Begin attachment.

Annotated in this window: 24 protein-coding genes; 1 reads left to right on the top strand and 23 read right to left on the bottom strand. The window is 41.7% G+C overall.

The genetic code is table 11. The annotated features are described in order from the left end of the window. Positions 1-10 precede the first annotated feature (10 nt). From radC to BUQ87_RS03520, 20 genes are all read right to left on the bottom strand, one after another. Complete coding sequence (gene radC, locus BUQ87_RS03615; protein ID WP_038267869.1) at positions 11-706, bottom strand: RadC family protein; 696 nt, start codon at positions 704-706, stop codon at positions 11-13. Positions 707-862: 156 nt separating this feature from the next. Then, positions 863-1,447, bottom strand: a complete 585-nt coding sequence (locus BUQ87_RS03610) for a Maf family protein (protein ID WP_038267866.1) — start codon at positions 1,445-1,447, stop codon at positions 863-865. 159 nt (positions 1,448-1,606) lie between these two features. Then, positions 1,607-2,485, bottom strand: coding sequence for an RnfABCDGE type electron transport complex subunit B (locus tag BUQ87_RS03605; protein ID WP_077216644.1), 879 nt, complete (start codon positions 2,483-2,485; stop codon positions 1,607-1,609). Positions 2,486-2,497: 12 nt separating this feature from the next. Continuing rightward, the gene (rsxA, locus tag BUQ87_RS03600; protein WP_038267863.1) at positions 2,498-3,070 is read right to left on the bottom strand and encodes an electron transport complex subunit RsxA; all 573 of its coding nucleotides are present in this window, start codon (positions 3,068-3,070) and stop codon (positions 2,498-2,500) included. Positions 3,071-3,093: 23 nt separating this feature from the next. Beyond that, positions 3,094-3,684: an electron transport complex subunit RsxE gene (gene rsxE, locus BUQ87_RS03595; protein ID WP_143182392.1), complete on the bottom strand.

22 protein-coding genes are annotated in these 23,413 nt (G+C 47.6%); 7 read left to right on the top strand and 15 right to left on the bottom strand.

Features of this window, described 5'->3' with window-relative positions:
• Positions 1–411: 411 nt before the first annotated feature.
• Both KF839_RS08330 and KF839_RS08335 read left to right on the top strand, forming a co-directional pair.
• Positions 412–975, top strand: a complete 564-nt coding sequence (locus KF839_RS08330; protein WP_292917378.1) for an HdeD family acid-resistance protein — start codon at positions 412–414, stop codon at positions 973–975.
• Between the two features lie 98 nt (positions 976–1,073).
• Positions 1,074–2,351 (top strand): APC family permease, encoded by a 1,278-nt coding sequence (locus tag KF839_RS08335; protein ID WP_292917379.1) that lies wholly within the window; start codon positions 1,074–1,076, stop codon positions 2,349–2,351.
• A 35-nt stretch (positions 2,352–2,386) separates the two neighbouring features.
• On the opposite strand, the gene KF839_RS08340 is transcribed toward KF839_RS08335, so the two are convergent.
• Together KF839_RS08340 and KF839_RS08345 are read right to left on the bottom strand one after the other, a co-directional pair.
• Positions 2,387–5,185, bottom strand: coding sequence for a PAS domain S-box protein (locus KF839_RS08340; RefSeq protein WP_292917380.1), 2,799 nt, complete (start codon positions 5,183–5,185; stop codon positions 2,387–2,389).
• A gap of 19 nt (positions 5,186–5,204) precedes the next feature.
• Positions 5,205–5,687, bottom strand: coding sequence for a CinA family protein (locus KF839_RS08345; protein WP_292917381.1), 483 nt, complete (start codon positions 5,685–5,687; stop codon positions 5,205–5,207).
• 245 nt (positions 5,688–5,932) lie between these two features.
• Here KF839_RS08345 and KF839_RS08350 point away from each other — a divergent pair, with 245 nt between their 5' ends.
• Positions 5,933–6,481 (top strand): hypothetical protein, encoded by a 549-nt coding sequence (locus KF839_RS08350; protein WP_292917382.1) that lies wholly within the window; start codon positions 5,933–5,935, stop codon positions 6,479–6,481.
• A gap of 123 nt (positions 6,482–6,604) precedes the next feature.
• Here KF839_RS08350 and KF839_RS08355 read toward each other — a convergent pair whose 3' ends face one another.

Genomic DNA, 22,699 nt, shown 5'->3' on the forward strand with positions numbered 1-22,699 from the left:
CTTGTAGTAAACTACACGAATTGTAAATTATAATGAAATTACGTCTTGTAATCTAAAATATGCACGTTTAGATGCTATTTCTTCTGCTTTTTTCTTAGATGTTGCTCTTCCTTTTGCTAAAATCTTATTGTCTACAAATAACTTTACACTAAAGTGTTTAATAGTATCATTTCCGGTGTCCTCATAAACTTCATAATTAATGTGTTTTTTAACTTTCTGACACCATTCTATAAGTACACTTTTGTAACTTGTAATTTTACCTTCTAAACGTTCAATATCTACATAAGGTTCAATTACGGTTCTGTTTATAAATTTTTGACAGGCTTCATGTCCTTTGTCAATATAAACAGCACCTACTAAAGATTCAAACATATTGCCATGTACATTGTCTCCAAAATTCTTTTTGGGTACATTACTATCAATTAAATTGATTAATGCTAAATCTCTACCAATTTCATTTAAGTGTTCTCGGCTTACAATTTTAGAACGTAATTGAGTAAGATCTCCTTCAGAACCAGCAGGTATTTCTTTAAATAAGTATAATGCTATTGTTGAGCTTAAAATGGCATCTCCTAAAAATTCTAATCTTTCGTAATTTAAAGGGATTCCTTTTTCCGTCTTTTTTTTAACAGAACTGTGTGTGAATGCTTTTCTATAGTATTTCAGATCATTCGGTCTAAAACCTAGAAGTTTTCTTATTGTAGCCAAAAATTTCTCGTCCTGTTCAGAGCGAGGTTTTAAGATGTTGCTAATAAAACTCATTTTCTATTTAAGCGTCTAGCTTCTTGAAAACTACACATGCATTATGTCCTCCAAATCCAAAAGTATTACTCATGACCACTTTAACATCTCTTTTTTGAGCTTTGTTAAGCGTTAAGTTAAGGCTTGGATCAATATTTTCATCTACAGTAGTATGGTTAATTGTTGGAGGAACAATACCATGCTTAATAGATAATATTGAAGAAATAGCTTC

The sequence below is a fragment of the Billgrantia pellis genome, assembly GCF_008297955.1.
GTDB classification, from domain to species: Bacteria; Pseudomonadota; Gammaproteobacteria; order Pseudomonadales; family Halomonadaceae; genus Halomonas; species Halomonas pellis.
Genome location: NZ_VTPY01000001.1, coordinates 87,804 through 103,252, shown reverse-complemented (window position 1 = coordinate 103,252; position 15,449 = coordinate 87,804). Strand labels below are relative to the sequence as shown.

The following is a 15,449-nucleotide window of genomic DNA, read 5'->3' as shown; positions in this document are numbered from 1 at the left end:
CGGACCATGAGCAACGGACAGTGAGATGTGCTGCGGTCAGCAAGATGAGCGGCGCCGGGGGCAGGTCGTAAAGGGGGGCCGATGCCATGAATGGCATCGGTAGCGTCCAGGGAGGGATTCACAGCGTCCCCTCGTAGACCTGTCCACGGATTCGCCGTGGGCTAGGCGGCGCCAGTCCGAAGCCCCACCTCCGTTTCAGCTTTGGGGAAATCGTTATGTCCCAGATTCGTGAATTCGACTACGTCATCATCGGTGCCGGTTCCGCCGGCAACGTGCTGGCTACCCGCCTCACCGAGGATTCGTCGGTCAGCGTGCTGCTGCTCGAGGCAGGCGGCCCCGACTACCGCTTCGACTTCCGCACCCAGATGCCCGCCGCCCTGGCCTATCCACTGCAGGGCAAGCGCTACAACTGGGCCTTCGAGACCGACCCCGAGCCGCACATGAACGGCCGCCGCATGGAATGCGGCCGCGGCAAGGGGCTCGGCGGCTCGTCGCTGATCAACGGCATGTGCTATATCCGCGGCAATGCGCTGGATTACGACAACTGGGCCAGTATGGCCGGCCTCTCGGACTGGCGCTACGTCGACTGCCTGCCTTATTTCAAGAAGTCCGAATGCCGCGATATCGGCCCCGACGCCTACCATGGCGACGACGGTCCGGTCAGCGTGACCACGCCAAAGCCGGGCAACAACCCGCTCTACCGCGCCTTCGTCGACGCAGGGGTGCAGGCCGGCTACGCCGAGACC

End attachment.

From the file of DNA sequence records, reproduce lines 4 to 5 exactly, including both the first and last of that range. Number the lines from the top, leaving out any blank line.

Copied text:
Features of this window, described 5'->3' with window-relative positions:
• Positions 1–411: 411 nt before the first annotated feature.